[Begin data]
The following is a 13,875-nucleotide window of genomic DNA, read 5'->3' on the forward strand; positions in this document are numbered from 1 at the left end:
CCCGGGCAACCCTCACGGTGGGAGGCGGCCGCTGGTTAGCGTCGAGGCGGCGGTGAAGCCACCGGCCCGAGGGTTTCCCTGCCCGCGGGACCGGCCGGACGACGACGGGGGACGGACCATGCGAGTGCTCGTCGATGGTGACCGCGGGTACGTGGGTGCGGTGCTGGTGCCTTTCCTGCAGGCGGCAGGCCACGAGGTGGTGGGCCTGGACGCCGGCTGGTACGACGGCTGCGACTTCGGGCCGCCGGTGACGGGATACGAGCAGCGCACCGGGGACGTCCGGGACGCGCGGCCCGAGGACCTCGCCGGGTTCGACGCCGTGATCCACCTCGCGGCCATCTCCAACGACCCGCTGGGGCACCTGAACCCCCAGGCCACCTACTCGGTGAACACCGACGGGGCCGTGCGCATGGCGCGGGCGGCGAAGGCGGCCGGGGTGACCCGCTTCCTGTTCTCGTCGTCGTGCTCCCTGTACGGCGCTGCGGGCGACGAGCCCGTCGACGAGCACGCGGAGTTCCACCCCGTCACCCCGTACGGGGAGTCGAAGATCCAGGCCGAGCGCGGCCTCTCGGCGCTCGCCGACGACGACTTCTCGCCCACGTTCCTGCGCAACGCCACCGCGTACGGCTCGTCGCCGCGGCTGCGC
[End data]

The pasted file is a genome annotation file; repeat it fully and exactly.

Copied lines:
The following is a 13,875-nucleotide window of genomic DNA, read 5'->3' on the forward strand; positions in this document are numbered from 1 at the left end:
CCCGGGCAACCCTCACGGTGGGAGGCGGCCGCTGGTTAGCGTCGAGGCGGCGGTGAAGCCACCGGCCCGAGGGTTTCCCTGCCCGCGGGACCGGCCGGACGACGACGGGGGACGGACCATGCGAGTGCTCGTCGATGGTGACCGCGGGTACGTGGGTGCGGTGCTGGTGCCTTTCCTGCAGGCGGCAGGCCACGAGGTGGTGGGCCTGGACGCCGGCTGGTACGACGGCTGCGACTTCGGGCCGCCGGTGACGGGATACGAGCAGCGCACCGGGGACGTCCGGGACGCGCGGCCCGAGGACCTCGCCGGGTTCGACGCCGTGATCCACCTCGCGGCCATCTCCAACGACCCGCTGGGGCACCTGAACCCCCAGGCCACCTACTCGGTGAACACCGACGGGGCCGTGCGCATGGCGCGGGCGGCGAAGGCGGCCGGGGTGACCCGCTTCCTGTTCTCGTCGTCGTGCTCCCTGTACGGCGCTGCGGGCGACGAGCCCGTCGACGAGCACGCGGAGTTCCACCCCGTCACCCCGTACGGGGAGTCGAAGATCCAGGCCGAGCGCGGCCTCTCGGCGCTCGCCGACGACGACTTCTCGCCCACGTTCCTGCGCAACGCCACCGCGTACGGCTCGTCGCCGCGGCTGCGC